Congratulations to Sylvia Vardell and Janet Wong on the release of The Poetry Friday Anthology for Celebrations (Pomelo, 2015) from Janet Lee Cary at Library Lions Roar! Peek:
JW: There are two huge differences between this book and our other books. First, the subject matter: 156 holidays. Second: it’s bilingual! The 156 English poems all appear with Spanish versions alongside them.
SV: There’s another big difference. The Poetry Friday Anthology for Celebrations highlights picture books alongside the poetry. Each of 156 holiday poems (in English and Spanish) has a picture book pairing in Tip #4 of the Take 5! section.
More News & Giveaways
Consulting Services & Lecture Fees for Debbie Reese from American Indians in Children’s Literature. Peek: “Do you have a Native character in your manuscript? Is the character the main one? Or a secondary one? Are you, in some way, incorporating Native content? A character’s ancestry, perhaps? If you want me to give you feedback on your manuscript, let’s talk.”
Why I Love to Read Sad and Dark Books to Children (and Why You Should, Too) by Jill Eisenberg from Lee & Low. Peek: “Using books with dark themes or settings in the classroom can give students the language to express their emotions, models for how to discuss and engage on these topics with adults and peers, and a safe space to explore difficult topics.”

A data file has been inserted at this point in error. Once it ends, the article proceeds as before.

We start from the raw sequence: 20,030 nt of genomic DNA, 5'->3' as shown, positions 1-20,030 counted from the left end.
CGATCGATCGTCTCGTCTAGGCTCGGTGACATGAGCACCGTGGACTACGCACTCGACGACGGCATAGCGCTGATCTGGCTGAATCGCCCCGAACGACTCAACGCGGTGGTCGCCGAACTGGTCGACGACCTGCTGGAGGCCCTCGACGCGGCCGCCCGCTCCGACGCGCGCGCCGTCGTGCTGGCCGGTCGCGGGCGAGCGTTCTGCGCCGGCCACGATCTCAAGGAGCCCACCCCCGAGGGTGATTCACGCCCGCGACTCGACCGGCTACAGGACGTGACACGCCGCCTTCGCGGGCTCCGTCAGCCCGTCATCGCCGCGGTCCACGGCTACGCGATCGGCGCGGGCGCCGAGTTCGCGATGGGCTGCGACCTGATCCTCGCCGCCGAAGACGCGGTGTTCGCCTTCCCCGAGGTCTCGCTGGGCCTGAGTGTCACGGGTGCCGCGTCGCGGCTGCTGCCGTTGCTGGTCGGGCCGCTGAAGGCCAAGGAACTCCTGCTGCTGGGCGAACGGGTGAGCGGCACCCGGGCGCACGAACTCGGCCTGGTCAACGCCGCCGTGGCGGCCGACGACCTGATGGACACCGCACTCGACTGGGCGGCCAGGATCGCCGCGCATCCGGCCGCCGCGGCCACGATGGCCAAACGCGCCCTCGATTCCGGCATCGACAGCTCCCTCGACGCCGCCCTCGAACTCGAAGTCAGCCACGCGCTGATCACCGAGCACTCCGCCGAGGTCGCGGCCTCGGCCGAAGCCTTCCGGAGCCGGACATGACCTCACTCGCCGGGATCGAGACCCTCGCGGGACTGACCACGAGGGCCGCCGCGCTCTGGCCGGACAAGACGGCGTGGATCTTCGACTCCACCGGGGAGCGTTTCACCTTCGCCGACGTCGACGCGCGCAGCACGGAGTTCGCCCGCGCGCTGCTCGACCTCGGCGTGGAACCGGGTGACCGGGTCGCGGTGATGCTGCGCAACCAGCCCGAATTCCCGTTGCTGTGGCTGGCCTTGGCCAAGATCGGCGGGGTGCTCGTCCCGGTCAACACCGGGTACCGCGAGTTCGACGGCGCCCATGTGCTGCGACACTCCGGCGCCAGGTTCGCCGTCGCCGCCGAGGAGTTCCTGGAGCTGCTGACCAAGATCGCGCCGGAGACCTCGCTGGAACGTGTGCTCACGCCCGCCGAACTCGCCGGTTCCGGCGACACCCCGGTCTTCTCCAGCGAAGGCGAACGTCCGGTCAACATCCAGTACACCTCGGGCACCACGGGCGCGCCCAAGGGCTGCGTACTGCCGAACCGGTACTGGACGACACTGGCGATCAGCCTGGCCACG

You Don’t Have to Like Them and Other Truths About Characters and Storytelling from Joy Preble. Peek: “I don’t have to like Alice for me to read and enjoy and savor this book. I don’t have to like her for me to think that Julie Murphy‘s written an awesome novel. I simply have to find her authentic and consistent within the fictional boundaries and character arc Murphy has created. And I do.”